A system works differently as even when you’ve hit your mark, it will perpetually keep turning and produce more positive results, more or less.

You’ve grown your customer base even if you didn’t plan on surpassing your 100 goals in the first place.

It just keeps on and on. In short, the system has been imbued in the very culture of your company. It’s no longer a goal. It’s just your regular Monday.


Goals need motivation; a system is just a routine


As mentioned earlier, reaching a goal can be exhausting. And to counter this exhaustion, team leaders usually need to motivate their team.

Meetings are held. Speeches are given. And a whole lot of time is wasted. Although motivation is still relevant in any form of business, producing it is difficult.

But a system doesn’t need such fuel. A system is a routine, a habit. And habits don’t need the mental stamina to stay consistent. You just do it. In time, the routine you’ve developed with your team becomes second nature.

The result is quality performance in your daily process.

SaaS metrics are followed. Customer service is excellent. And satisfying team performance – from sales rep to account executive – is maintained.


Goals seem impossible; a system is more realistic


Going by our example earlier, going from a small startup to getting a $2 million ARR is a tall order. It can be done, to be sure.

But when you’re just a small company, staring at that massive mountain appears to be a nigh insurmountable task. But when you start breaking it down using a system, the overarching task doesn’t seem impossible anymore.

So rather than trying to get $2 million on the outset, try to create a SaaS system that would address how to get there.

Again, lowering churn, creating a smooth onboarding process, and providing excellent customer support are just some of the factors you’ll need to address.

Approaching your target like this allows you and your team to easily digest your objective. In a lot of ways, this is similar to what cognitive psychology referred to as chunking.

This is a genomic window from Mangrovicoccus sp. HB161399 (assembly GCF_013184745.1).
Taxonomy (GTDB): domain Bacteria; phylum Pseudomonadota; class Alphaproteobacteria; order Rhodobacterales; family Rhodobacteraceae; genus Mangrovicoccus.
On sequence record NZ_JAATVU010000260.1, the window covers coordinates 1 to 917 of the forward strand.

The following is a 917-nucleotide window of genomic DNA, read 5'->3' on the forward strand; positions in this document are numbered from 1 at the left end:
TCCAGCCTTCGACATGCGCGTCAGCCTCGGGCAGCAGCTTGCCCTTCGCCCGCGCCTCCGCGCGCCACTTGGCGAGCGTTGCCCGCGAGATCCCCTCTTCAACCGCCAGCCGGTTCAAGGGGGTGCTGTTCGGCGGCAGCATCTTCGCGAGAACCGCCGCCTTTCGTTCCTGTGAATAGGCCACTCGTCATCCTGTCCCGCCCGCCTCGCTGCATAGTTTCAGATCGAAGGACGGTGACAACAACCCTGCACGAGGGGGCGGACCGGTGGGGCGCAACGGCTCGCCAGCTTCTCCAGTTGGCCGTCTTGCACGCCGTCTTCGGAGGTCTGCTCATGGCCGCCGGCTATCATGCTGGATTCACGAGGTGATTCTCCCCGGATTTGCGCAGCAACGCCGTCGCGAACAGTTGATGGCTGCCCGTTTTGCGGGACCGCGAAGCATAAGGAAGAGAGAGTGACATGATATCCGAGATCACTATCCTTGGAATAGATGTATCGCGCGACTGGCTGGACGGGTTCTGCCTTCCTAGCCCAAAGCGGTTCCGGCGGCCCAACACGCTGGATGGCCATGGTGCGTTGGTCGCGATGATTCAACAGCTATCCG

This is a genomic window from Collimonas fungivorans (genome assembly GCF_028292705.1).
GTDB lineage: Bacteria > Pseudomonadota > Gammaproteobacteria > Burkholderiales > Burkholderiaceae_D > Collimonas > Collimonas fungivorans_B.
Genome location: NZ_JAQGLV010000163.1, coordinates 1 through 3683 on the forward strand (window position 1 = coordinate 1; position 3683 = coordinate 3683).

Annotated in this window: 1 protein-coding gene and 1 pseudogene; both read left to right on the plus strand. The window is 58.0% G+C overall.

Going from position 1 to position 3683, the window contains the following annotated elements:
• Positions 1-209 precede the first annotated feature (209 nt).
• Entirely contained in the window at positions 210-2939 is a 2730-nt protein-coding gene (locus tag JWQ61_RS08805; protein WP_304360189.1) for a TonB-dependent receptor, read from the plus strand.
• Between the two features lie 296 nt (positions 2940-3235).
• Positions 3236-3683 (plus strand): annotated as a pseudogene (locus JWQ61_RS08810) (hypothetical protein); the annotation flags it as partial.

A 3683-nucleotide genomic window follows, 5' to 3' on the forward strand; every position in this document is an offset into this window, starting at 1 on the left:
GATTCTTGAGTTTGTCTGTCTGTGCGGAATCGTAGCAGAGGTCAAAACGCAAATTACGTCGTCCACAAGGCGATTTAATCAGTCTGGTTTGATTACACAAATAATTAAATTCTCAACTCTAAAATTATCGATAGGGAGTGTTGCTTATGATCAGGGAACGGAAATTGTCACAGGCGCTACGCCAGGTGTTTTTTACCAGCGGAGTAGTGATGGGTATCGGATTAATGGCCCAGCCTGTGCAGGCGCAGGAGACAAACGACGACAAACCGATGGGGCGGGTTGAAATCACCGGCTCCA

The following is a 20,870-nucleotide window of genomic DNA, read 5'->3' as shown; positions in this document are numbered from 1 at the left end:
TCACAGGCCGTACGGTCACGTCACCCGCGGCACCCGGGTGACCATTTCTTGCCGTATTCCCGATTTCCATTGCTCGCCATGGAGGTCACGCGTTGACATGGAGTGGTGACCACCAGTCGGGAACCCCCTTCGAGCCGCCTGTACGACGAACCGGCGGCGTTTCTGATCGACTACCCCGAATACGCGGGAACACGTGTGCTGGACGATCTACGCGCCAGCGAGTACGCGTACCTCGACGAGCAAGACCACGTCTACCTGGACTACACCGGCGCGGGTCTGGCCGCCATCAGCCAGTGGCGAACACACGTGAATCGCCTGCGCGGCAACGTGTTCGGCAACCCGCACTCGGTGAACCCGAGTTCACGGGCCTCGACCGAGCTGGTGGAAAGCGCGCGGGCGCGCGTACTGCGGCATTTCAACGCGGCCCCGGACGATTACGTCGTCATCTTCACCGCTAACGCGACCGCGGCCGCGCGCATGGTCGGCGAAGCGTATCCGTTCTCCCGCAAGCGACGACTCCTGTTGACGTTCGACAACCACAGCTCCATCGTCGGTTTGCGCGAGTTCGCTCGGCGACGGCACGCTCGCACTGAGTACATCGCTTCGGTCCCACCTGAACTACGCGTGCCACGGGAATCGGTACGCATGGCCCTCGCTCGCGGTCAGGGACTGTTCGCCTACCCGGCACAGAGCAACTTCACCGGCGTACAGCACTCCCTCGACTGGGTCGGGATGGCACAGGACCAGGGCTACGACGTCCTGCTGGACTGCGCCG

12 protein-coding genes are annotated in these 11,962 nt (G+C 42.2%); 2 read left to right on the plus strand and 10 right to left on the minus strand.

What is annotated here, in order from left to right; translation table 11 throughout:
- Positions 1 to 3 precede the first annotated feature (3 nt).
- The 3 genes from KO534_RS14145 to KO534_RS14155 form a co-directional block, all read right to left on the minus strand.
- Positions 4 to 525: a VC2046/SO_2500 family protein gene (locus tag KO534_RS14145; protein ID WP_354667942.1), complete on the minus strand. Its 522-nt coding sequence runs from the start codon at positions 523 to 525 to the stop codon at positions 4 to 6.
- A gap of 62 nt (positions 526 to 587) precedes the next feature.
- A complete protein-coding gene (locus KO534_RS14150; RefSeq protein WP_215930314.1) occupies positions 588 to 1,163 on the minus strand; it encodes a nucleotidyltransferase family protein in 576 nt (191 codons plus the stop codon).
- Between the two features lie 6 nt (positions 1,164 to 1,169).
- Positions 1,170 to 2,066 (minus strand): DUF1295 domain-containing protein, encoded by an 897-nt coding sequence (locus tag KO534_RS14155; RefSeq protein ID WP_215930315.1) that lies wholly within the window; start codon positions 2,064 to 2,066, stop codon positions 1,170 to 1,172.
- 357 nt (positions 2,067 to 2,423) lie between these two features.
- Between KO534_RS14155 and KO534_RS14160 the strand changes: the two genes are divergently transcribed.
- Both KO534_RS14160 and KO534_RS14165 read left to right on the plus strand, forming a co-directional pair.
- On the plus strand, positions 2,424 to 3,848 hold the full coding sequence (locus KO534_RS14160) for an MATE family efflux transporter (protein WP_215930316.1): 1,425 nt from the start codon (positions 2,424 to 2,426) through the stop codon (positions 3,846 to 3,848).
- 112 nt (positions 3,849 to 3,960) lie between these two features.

Put simply, chunking is when you break down information into individual pieces then combine them for easier memorization.

The same process is applied when you’re going for a massive goal like increasing your ARR from $0 to $2 million.

Now that we’ve established why a SaaS system is better than any company goals, let’s proceed to the next step. Which are the various processes you can implement in your company to achieve your desired outcome.


SaaS Systems You Can Implement


Ever heard of HEARD?


Let’s start with customer support. Customer support is one of the major pillars of a successful SaaS company.

Without it, you risk increasing your churn rate, which is the number of customers canceling their subscription on a given period. Read more on that topic here.

So your goal is to lower your churn rate caused by inefficient customer service. Let’s dive deeper to further identify why you have poor customer service and what actionable methods you can apply to address it.

In SaaS, most of the problem in this sector comes from:

  • Missing features
  • Hidden features
  • Complicated features
  • Improper handling of frustrated customers
  • Delayed responses to complaints

Diving deeper still, we’ll need to explore each of these elements to create our system. Let’s take the improper handling of frustrated customers as an example.

A great SaaS system to follow here is what’s referred to as HEARD.

HEARD stands for:

  • Hear – allow the client to vent their side to get a clear understanding of their frustration